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An Italian cameo bracelet representing the days of the week by their eponymous deities (mid-19th century, Walters Art Museum)
Circular diagrams showing the division of the day and of the week, from a Carolingian ms. (Clm 14456 fol. 71r) of St. Emmeram Abbey. The week is divided into seven days, and each day into 96 puncta (quarter-hours), 240 minuta (tenths of an hour) and 960 momenta (40th parts of an hour).

A week is a time unit equal to seven days. It is the standard time period used for cycles of work days and rest days in most parts of the world, mostly alongside (but not strictly part of) the Gregorian calendar.

The days of the week were named in different languages after classical planets, various deities (example: Thursday – Thor's day, a variation after Jupiter's day from Roman times)<ref>{{#invoke:citation/CS1|citation |CitationClass=web }}</ref> and heavenly bodies (example: Sunday – Sun's day) and other sources.<ref>{{#invoke:citation/CS1|citation |CitationClass=web }}</ref> In English, the names are Sunday, Monday, Tuesday, Wednesday, Thursday, Friday and Saturday.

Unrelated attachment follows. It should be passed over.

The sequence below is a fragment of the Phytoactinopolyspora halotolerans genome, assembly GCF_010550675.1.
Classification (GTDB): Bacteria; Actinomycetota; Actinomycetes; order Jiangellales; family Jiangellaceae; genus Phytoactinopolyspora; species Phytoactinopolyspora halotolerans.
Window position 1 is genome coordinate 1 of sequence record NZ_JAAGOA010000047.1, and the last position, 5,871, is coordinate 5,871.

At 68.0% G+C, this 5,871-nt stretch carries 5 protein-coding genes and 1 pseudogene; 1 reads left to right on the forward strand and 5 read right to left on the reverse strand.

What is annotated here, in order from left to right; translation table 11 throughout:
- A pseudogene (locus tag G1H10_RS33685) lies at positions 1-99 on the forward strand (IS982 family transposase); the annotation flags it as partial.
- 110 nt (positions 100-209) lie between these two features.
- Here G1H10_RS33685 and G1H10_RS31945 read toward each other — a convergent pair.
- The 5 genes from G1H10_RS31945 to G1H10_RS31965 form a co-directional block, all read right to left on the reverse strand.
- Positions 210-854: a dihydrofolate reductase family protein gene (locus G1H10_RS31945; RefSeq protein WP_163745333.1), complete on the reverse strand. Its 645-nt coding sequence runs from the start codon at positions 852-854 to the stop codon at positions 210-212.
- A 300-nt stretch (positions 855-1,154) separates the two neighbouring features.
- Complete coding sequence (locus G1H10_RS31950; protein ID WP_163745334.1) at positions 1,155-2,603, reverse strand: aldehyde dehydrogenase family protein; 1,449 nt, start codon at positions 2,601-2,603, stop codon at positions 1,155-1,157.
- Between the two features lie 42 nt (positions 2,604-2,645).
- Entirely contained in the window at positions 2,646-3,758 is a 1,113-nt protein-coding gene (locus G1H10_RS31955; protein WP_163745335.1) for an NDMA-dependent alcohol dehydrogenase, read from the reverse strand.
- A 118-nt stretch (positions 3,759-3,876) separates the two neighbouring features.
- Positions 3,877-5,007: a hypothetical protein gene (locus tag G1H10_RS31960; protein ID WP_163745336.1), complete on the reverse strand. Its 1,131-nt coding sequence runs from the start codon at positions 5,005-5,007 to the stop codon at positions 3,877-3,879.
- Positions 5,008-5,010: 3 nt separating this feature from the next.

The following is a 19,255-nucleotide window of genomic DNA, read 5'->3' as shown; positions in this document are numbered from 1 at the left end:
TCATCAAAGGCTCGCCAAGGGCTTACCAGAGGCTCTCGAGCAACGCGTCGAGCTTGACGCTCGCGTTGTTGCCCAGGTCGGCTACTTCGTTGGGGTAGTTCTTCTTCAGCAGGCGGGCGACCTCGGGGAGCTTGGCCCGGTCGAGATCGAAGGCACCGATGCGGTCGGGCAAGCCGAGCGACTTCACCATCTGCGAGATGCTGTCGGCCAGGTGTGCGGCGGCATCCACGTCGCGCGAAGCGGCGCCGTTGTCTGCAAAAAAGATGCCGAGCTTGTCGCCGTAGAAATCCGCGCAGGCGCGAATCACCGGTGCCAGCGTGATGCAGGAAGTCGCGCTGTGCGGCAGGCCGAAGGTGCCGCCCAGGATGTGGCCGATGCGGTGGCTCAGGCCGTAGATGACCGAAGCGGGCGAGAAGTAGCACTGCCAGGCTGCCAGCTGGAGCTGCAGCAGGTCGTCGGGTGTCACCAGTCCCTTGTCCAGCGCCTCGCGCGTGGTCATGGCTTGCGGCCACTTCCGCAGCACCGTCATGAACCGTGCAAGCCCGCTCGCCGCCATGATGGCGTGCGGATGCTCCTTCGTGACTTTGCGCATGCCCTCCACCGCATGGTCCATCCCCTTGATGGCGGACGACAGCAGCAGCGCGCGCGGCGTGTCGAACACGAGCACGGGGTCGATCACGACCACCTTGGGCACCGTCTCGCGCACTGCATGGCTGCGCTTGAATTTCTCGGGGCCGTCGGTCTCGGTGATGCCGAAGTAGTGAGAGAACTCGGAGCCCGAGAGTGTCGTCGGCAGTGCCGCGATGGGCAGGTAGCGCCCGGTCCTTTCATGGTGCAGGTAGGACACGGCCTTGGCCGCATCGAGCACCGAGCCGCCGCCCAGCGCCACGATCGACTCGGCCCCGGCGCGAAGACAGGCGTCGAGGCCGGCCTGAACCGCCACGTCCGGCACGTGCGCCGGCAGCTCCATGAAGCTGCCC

ISO 8601 includes the ISO week date system, a numbering system for weeks within a given year – each week begins on a Monday and is associated with the year that contains that week's Thursday (so that if a year starts in a long weekend Friday–Sunday, week number one of the year will start after that).

The term "week" is sometimes expanded to refer to other time units comprising a few days, such as the nundinal cycle of the ancient Roman calendar.


Week sections
Intro   Definition and duration    Name    Days of the week    History    \"Weeks\" in other calendars    See also    References    Further reading   

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